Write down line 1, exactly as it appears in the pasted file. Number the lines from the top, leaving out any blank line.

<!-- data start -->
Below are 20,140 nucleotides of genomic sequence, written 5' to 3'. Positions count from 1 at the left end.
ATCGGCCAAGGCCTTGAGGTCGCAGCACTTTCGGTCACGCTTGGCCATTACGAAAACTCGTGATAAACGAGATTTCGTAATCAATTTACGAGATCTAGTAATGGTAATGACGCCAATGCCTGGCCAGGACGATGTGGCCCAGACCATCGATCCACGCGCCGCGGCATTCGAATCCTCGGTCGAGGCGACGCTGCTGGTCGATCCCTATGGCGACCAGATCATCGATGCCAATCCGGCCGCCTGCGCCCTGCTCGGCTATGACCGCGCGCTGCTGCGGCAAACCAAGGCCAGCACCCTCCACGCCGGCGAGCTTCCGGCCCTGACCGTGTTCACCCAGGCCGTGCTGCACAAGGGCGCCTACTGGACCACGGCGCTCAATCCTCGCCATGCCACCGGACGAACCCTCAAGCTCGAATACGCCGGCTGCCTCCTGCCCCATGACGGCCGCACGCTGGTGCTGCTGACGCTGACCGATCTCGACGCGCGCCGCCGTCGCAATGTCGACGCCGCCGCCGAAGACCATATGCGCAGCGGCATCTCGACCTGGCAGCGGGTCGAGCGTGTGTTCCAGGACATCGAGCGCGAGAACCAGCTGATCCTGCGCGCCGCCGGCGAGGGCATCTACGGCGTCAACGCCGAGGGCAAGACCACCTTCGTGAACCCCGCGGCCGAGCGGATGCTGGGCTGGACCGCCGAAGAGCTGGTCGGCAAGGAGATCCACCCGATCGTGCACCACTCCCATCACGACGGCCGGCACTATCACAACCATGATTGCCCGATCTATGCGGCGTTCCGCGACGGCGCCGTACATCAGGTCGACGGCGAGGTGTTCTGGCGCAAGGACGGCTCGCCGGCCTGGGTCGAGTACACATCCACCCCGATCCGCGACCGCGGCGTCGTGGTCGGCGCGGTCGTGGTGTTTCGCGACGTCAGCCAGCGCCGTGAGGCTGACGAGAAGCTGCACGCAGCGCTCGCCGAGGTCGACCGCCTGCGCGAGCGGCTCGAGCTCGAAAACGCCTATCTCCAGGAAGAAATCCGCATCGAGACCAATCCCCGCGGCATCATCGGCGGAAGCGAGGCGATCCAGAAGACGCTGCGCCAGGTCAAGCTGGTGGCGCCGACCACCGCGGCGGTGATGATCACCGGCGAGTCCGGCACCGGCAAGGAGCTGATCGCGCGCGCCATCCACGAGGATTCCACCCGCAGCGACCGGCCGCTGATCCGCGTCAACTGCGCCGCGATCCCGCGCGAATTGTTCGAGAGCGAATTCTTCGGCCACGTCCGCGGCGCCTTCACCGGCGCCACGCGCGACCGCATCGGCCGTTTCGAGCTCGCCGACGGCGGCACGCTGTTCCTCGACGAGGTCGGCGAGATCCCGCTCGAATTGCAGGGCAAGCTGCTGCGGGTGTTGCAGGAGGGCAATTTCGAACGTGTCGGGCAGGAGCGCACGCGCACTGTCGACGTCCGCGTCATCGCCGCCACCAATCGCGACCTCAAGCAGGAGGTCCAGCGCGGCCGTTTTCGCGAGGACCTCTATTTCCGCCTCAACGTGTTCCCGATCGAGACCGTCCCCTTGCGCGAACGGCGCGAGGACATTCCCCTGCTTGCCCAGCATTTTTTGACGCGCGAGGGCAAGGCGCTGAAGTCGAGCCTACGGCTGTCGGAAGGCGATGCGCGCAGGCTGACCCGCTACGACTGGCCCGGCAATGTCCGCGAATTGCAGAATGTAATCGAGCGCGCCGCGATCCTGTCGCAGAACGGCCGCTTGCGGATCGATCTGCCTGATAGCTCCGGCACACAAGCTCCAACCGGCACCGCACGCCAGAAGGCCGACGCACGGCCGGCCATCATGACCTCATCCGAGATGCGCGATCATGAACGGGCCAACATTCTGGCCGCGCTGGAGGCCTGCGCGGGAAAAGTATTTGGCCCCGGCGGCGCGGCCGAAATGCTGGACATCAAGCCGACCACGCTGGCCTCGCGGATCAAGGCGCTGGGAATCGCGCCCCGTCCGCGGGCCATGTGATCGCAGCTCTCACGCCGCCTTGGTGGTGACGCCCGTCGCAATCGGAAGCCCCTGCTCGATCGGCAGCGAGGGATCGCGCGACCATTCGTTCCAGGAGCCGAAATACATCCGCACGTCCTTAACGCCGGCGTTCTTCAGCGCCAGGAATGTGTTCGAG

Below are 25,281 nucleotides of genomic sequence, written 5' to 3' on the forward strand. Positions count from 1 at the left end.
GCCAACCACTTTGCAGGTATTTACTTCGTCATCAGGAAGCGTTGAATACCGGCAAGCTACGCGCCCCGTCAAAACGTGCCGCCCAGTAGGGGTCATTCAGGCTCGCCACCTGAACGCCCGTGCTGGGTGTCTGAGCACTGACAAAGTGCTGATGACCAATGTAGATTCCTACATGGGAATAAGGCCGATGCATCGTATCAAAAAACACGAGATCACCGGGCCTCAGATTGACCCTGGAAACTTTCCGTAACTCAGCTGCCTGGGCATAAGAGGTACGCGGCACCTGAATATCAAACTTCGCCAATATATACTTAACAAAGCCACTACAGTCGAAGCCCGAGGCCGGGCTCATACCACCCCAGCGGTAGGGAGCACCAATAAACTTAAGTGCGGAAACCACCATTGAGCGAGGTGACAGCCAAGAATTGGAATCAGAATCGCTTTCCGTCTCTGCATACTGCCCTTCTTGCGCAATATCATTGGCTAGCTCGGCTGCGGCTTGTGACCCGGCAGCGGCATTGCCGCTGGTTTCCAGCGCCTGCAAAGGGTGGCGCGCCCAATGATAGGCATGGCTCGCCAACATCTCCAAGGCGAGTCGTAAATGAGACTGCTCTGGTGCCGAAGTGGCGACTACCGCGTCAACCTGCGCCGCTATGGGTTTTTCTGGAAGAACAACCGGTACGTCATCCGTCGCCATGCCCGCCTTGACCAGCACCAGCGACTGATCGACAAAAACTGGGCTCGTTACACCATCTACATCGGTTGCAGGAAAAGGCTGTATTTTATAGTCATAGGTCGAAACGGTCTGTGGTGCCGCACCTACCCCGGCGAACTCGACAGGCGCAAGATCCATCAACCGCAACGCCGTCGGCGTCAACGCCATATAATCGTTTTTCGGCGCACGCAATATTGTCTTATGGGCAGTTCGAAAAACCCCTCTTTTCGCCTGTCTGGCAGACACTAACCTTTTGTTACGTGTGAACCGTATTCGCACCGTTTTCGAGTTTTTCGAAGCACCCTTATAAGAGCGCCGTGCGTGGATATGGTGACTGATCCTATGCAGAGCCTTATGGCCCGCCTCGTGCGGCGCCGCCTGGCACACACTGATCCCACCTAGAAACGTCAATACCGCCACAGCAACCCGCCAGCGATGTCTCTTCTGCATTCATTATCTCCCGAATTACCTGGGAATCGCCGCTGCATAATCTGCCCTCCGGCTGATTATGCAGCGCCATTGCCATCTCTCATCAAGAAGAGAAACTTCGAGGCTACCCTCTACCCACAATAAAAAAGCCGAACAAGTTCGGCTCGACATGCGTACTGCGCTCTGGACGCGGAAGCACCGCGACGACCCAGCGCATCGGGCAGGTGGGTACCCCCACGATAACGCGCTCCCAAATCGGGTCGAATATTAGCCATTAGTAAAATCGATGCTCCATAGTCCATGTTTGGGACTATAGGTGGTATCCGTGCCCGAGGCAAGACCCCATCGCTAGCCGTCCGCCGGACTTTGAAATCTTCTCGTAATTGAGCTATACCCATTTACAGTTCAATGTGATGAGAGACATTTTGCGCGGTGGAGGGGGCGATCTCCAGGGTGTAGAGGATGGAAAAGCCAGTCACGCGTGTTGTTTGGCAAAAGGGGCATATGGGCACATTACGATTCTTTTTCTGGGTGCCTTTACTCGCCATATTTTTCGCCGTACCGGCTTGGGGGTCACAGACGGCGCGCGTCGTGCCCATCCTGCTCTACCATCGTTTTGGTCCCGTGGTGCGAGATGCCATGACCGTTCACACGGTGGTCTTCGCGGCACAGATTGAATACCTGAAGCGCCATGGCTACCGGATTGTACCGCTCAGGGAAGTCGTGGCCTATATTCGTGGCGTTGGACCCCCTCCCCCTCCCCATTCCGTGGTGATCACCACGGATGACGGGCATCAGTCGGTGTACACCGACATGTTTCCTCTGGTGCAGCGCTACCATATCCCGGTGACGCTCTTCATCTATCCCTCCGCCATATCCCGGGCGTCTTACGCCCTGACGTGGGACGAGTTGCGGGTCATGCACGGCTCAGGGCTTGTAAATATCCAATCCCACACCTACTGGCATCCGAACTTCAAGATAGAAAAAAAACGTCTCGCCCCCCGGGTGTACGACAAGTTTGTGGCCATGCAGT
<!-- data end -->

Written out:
Below are 20,140 nucleotides of genomic sequence, written 5' to 3'. Positions count from 1 at the left end.